North African Handicap Doubles Tennis Tournament - Sat. 30 July

daʿūnā nabdaʾ or, translating from the Arabic, ‘Let us begin’. And where better might one start than at the end; and so it has come to pass – the ending of the 2022 edition of The North African Tennis Tournament (NATT) with the Winners of the Final of this year’s tournament being none other than the Royal Melbourne Tennis Clubs’s own Jo See Tan and playing partner Will Carbutt-Todd!

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Friday, 5th Aug

But hang on a minute, how did we even get here?

As many of you already know the North African Tennis Tournament (NATT), hosted by the RMTC, is quietly regarded as one of, if not the most eclectic handicap doubles tennis tournament held anywhere in the Real Tennis world.

The North African (for short) is a round robin style competition with its own set of unique and some would say most unusual rules, such as the incorporating and awarding of a ‘Farouk’, (should one side be three games down in a timed 25 minute match – and such Farouking must be called boldly and loudly at just the appropriate moment!). A Farouk being a half bisque handicap addition in favour of that team which will annul the opponents second serve or cancel a chase, for example. But you’d better be on the ball! Then there is the ‘Gadhafi Adaptor’ where, should a team be down by four games, in addition to the Farouk gained before, a handicap adjustment is made to one or either teams – in the middle of the match!!

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And this year the very appreciative audience were also treated to a fabulous if somewhat rare beast known as the ‘Assyrian Decider’ where with astute use of the rules to gain a ‘Farouk’, the defending champions from last year (Dianne Rennard and Geoffrey Nette) were able to come from behind in a 1-4 down position to snatch a 6 all draw just as the timer buzzed out – invoking said Assyrian Decider!

Deservedly however, their opponents, the team of Georgie Lewis and Julia McCahey prevailed in their attempt of striking a ball (which had been thrown by Mr North African himself, Jonathon Sear, onto the Penthouse of the receiving end) to land as close as possible to the last gallery line – very astutely accomplished by Julia to within 15cm and thus earning their way into the final. And all this while playing in the most fabulous camel costume I’ve yet seen on court. One really must behold this to believe it!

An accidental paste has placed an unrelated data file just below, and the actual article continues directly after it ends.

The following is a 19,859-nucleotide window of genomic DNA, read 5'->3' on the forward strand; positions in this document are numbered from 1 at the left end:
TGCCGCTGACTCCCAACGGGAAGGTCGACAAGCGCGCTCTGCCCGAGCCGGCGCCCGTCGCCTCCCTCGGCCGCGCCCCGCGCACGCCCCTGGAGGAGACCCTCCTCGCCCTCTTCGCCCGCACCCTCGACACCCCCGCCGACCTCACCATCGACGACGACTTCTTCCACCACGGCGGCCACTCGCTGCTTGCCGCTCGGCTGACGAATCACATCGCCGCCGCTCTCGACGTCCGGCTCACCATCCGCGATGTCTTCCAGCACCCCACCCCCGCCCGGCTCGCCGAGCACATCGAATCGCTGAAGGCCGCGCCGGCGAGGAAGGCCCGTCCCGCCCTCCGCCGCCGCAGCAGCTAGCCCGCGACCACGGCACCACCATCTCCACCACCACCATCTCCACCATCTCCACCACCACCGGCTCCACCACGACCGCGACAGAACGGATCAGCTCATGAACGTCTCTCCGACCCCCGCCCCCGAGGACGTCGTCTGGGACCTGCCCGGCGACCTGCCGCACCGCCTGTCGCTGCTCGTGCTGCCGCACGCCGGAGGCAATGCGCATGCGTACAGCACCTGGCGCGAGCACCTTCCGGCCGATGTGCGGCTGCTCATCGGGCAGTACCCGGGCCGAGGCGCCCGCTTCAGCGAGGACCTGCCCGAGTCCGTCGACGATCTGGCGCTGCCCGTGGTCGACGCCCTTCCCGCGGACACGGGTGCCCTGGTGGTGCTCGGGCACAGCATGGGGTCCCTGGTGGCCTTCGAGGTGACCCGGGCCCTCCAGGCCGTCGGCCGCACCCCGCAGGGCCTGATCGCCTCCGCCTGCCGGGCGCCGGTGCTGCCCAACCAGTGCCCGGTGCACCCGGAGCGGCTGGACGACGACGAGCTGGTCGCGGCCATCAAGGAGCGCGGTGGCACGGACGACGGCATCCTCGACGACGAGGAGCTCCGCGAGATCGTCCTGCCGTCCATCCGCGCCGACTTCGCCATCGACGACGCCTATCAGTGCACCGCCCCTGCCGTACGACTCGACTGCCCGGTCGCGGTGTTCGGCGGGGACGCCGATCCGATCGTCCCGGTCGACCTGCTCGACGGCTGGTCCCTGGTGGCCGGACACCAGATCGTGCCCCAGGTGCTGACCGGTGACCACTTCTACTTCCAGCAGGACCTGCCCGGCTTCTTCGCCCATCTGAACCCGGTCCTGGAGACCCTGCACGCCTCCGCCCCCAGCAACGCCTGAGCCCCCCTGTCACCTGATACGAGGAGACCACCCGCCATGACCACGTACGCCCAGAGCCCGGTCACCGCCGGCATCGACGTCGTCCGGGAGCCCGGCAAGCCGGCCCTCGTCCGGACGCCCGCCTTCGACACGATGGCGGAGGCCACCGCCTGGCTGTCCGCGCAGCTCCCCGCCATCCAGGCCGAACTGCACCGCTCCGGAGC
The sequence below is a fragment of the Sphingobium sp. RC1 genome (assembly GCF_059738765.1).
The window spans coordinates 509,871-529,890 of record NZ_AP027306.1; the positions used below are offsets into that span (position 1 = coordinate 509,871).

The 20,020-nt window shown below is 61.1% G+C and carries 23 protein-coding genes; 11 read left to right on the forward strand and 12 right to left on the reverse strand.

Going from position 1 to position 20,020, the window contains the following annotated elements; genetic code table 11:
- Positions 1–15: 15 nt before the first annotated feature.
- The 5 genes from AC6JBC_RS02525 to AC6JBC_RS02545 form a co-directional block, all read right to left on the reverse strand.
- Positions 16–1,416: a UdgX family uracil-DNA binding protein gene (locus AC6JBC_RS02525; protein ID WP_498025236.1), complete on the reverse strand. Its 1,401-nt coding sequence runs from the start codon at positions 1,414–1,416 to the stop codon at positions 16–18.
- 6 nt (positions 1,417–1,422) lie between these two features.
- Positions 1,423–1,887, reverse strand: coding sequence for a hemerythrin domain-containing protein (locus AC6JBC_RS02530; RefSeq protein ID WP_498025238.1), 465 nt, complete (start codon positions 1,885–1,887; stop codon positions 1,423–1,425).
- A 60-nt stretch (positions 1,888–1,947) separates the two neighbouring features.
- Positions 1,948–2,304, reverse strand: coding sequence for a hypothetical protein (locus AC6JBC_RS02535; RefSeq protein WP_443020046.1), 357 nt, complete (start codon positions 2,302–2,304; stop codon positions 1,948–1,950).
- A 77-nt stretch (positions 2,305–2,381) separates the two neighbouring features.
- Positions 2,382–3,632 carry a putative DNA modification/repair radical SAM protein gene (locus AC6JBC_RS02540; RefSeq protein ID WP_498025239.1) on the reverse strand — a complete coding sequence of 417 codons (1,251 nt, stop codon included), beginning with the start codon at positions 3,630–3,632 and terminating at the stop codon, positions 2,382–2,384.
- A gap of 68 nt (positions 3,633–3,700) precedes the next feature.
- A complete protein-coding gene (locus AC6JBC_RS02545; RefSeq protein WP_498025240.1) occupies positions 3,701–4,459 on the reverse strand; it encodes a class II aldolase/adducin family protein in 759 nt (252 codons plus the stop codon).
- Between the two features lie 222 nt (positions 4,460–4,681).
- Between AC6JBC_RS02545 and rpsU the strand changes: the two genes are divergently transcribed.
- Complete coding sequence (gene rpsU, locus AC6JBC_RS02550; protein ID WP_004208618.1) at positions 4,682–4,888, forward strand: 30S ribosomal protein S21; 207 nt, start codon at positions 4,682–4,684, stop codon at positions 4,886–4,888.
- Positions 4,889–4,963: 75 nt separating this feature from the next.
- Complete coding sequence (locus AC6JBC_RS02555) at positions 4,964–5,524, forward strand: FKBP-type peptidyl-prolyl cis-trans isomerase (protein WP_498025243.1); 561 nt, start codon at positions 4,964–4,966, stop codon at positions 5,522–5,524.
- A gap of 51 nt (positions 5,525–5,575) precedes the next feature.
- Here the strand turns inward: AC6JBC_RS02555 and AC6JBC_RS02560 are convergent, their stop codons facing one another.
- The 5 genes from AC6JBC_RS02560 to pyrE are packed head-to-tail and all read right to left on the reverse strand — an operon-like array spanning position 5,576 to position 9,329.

However, just as any Exhibition Street spruiker might extol – “But wait, there’s more!” – There is indeed more – and let the fun begin, because now the other half of this marvellous NATT begins with the accompanying Feast!

Catered for by our own marvellous Liza from the kitchen with some delicious horses doovers and a glass or two of something appropriate to whet ones appetite with. And so ably supported by Liza’s minions, Ben and Adam, (no offence Gentlemen – and next year Darius and Ayden may yet help out), the frivolity following the fabulous tennis begins with a sumptuous sit-down dinner, suitable for any Pharaoh, Shahbanu or Nomad.

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...meanwhile back in Exhibition Street “But wait, there’s more!”

And indeed there is, for all the while competitors and dinner guests are being serenaded by the very talented Jo (on either the accordion or piano), and even eventually mesmerised by Josanna and her North African style gyrations, until we reach the crescendo of this little Gala being a rendition by the entire ensemble, of what is becoming the unofficial anthem of the North African – ‘Knock on Wood*’ from Casablanca!


Is it little wonder that this event is oversubscribed? I tell you true, if they had just invented the North African Tennis Tournament in this day and age now, it would already be illegal!

In any case as we wind up this summary, and you dear reader peruse a few more photos of this marvellous event stay tuned for notice of next year’s balloted 2023 edition of the North African Tennis Tournament!

* with apologies to M.K. Jerome and Jack Scholl

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Big thanks to Lizzie Brown for organising and running the day and the dinner, also to Jonathan Sear for another excellent rendition of his brainchild.

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